Beyond Hobson-Jobson: Towards a New Lexicography for Indian English

Research output: ThesisDoctoral Thesis (not CDU)

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Abstract

The intended purpose of this thesis is threefold: (i) to compile a detailed survey of previous lexicographical work on the vocabulary of Indian English; (ii) to critically evaluate previous lexicographical work on this topic, with reference to relevant lexicographical theory dealing with dictionaries of ‘new’ Englishes; and (iii) to suggest lexicographical approaches that avoid the deficiencies of previous lexicography on this variety of English. Indian English is undoubtedly a major variety of English. Accordingly, this thesis takes a world Englishes stance towards Indian English, viewing it as a valid and valuable variety of English in its own right. As such, Indian English is deserving of the type of lexicographical treatment that other major varieties have received. Comprehensive lexicographical descriptions of British and American English have long been in existence, while other Inner Circle varieties of English, such as Australian, Canadian, New Zealand, and South African English, have been exceedingly well documented lexicographically in recent years. However, at present, the pinnacle of Indian English lexicography is widely considered to be Yule and Burnell’s Hobson- Jobson, first published in 1886, and revised in 1903 by William Crooke. This item of colonial lexicography is now over a century out of date, yet, there is no modern equivalent to, or rival of, Hobson-Jobson. At the same time, despite the fact that there are numerous dictionaries and glossaries of Indian English in existence, ranging from the colonial era to present, there has been no detailed survey of the lexicography of Indian English. How the previous lexicography has treated Indian English, and how well it has treated Indian English, is wholly unknown at present. In order to fill this gap in knowledge, the present research intends to examine and evaluate the work of previous lexicographers in terms of its description of Indian English and hence this study might provide some insight into how Indian English may better be described lexicographically in the future.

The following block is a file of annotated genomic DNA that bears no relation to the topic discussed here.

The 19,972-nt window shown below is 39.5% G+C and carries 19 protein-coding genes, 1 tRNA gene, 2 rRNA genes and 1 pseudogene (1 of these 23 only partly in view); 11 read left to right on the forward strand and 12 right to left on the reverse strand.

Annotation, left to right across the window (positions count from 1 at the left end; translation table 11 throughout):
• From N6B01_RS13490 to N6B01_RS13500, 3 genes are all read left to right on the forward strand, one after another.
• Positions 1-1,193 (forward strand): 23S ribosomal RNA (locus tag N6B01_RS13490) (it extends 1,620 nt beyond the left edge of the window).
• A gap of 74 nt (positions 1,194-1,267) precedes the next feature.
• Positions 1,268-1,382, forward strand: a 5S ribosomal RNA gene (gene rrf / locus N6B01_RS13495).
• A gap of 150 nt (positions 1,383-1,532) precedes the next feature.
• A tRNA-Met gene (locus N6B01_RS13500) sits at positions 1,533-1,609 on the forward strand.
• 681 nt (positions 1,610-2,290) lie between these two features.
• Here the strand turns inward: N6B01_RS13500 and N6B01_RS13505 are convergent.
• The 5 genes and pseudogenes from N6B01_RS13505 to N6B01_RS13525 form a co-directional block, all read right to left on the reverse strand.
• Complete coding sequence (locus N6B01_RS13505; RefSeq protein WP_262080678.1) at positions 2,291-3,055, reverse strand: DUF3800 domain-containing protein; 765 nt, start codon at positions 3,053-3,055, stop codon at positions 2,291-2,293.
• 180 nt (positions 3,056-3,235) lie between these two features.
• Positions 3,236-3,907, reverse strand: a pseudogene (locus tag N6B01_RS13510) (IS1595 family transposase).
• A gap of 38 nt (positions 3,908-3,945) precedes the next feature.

Original languageEnglish
QualificationDoctor of Philosophy
Awarding Institution
  • City University of Hong Kong
Supervisors/Advisors
  • Bolton, Kingsley, Supervisor, External person
  • Chan, Alice, Supervisor, External person
Award date3 Oct 2014
Publication statusPublished - Jul 2014
Externally publishedYes

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